Patents on correlations and patents on methods of applying “new” logic to data “on a computer” (or using computers to facilitate the application of old logic to “new” data content) remain the worst patents out there. Myriad and Mayo put a huge damper on the assertion of the former types of patents. Bilski and Alice made a dent in the latter type but the CAFC (and the PTO) have bent over backwards to keep life support on for the latter patents. And it’s the those latter patents that continue to weaken the system. Expunge them all. Inject certainty back into the system. And the system will be stronger than it’s been for forty years.

    1. 7.1

      It’s a bad joke and absolutely misses the point about what normalization provides.

      And I am not certain where you are getting all that straw for your strawman.

    2. 7.2

      “Patent litigation represents the failure of two (or more) parties to come to an agreement about the value of patent or the relationship of a patent to one party’s activities.”
      That used to be true to some extent, but these days a high % of patent suits are filed on patents for which there was NO prior negotiation between the parties.

      1. 7.2.1

        “That used to be true to some extent, but these days a high % of patent suits are filed on patents for which there was NO prior negotiation between the parties.”

        I’m surprised that the gubmit hasn’t made a rule/law against that, esp if it is becoming rampant in the number of cases filed. Perhaps they will get on that shortly.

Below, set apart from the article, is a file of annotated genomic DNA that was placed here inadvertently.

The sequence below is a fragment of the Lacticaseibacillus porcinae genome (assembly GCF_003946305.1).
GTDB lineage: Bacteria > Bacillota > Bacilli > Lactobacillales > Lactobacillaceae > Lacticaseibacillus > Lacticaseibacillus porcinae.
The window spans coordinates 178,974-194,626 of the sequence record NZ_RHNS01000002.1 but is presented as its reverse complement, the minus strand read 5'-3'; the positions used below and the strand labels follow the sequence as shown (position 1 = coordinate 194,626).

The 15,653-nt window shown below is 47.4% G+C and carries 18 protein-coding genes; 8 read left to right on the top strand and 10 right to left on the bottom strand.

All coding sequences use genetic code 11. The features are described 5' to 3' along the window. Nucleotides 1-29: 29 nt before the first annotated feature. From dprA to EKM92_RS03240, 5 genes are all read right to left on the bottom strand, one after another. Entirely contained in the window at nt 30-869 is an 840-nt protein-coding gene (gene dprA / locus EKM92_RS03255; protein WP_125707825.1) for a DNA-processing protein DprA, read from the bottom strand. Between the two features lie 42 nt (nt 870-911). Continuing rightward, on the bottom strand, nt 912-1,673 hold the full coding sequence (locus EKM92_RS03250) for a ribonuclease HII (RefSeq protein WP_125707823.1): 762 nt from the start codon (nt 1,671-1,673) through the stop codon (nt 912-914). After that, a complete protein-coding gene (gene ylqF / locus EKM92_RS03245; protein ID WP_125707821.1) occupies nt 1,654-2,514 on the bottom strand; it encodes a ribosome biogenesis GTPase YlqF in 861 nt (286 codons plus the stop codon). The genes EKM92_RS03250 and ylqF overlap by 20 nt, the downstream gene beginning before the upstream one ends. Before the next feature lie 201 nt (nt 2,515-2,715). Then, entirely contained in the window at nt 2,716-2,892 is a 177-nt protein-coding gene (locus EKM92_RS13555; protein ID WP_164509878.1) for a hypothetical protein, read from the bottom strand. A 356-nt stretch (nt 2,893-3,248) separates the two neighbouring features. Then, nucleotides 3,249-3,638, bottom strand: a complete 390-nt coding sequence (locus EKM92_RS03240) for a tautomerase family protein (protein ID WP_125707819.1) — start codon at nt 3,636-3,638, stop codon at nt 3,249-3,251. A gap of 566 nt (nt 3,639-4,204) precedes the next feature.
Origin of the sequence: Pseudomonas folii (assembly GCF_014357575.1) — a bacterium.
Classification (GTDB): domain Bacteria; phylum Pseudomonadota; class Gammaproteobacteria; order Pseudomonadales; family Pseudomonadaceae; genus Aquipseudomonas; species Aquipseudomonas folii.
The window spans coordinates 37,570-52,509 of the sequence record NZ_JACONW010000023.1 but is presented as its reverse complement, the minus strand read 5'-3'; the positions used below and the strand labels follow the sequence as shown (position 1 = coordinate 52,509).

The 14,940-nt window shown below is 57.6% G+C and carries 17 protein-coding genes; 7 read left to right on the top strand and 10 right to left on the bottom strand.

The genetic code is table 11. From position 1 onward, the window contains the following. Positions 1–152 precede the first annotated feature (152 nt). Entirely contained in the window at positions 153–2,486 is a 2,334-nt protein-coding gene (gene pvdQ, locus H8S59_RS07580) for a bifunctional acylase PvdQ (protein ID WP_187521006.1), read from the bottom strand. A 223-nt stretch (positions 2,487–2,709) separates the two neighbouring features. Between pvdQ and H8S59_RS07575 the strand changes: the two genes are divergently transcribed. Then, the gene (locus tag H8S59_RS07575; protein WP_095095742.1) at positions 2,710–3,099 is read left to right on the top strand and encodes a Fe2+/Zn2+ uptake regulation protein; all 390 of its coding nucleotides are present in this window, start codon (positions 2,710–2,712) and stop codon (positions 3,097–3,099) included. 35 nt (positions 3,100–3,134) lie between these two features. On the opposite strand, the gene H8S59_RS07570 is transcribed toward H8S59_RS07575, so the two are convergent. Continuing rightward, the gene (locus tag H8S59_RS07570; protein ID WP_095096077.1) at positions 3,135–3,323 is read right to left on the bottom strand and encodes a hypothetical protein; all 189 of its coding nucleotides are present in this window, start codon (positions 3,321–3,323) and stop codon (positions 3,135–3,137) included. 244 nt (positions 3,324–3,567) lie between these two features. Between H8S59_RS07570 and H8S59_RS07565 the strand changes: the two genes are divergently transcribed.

1. 7.2.1.1

          Stuck in moderation, but a reply to 6 notes that there is a fundamental right of redress that 6 does not seem to recognize with his comment.

      2. 7.2.2

        The patent system today (the ‘law’ of 101,102,103, 112) and the collateral attack afforded by IPR’s create so much uncertainty and lack of repose that ‘two parties’ can come to a good faith agreement without litigation is a sick joke. No GC or IP in-house can come to a good faith opinion about any patent, let alone give it a market value, even if they wanted too. So you might just as well bring the suit, with “NO prior negotiation,” and attempt to get some of the issues adjudicated.

  6. 6

    It is down because small businesses with small portfolios are on to the scam. At $50M and 10 years to litigate, there are not many scenarios where enforcement makes economic sense.

  7. 5